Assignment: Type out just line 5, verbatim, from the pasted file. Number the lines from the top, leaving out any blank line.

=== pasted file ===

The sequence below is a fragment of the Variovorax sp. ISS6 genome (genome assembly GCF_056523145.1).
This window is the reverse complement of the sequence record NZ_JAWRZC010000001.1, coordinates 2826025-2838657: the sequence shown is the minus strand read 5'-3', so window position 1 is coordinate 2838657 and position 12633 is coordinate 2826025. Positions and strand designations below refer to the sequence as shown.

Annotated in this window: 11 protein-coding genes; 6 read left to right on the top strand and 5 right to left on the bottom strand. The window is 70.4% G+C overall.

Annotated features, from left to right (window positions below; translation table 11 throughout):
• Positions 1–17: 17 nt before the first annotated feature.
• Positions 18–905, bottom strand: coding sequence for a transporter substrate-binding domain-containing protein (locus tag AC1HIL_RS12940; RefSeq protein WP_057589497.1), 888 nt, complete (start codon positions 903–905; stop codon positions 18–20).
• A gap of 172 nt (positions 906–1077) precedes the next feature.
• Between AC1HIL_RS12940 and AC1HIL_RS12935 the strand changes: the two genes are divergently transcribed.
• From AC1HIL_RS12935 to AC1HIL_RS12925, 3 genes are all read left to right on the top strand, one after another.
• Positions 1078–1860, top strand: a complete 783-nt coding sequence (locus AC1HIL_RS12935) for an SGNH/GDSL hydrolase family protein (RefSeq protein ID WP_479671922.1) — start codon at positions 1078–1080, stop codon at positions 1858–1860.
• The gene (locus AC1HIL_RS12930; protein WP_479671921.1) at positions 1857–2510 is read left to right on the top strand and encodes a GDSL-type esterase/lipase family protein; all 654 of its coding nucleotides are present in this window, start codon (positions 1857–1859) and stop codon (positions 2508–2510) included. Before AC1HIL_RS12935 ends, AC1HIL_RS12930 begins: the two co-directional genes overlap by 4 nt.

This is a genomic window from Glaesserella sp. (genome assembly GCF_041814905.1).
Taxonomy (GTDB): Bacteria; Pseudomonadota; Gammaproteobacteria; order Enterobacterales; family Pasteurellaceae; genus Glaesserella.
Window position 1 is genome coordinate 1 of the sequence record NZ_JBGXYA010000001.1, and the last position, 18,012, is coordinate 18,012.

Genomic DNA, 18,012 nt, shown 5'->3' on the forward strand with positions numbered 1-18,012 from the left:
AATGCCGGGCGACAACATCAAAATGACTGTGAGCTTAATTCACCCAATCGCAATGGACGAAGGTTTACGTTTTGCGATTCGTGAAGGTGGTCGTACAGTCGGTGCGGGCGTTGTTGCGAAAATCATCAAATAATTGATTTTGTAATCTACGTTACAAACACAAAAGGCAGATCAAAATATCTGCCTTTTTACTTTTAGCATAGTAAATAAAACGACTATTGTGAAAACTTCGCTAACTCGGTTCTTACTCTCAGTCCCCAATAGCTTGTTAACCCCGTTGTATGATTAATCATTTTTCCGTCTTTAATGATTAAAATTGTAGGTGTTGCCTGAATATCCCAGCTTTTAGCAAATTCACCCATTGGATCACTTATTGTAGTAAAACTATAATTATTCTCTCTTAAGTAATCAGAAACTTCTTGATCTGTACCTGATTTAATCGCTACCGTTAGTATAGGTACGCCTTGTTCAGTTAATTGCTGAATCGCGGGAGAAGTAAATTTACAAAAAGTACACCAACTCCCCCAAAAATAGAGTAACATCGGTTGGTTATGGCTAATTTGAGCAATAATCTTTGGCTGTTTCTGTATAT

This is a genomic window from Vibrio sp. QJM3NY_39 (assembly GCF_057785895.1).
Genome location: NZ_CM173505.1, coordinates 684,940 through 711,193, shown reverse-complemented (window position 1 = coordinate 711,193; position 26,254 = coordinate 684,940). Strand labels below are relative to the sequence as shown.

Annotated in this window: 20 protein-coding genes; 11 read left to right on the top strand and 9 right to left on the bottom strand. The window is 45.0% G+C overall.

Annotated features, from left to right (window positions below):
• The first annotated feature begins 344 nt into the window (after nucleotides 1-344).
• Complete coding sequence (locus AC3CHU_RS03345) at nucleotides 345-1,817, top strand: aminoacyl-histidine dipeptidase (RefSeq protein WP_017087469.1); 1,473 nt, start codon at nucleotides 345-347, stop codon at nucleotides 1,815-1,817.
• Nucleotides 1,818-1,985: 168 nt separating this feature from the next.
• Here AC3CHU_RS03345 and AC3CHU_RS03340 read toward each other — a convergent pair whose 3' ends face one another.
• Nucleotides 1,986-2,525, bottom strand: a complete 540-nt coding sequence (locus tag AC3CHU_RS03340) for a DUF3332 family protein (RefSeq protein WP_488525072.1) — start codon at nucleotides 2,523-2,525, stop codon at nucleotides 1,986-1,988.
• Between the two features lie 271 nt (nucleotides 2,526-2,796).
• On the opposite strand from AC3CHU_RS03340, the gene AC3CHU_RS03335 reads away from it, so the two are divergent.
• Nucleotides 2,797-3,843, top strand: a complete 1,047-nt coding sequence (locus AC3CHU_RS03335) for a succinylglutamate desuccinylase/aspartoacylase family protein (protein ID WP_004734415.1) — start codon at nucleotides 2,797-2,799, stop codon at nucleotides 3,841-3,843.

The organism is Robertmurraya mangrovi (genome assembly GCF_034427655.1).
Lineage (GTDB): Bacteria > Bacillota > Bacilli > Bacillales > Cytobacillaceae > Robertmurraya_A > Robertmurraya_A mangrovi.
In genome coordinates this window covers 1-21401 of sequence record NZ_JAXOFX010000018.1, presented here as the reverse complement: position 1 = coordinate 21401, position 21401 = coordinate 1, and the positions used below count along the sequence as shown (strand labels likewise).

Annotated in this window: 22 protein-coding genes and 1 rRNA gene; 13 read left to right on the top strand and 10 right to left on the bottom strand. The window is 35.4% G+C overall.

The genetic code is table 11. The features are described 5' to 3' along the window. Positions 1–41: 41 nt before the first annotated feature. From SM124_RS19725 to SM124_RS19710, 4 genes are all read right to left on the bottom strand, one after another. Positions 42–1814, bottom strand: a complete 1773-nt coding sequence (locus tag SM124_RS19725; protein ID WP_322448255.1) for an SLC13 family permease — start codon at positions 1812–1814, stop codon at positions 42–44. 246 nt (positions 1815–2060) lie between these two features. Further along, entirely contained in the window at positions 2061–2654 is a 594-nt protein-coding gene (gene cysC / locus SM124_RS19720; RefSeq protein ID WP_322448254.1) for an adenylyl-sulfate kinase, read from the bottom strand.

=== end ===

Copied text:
• Positions 1–17: 17 nt before the first annotated feature.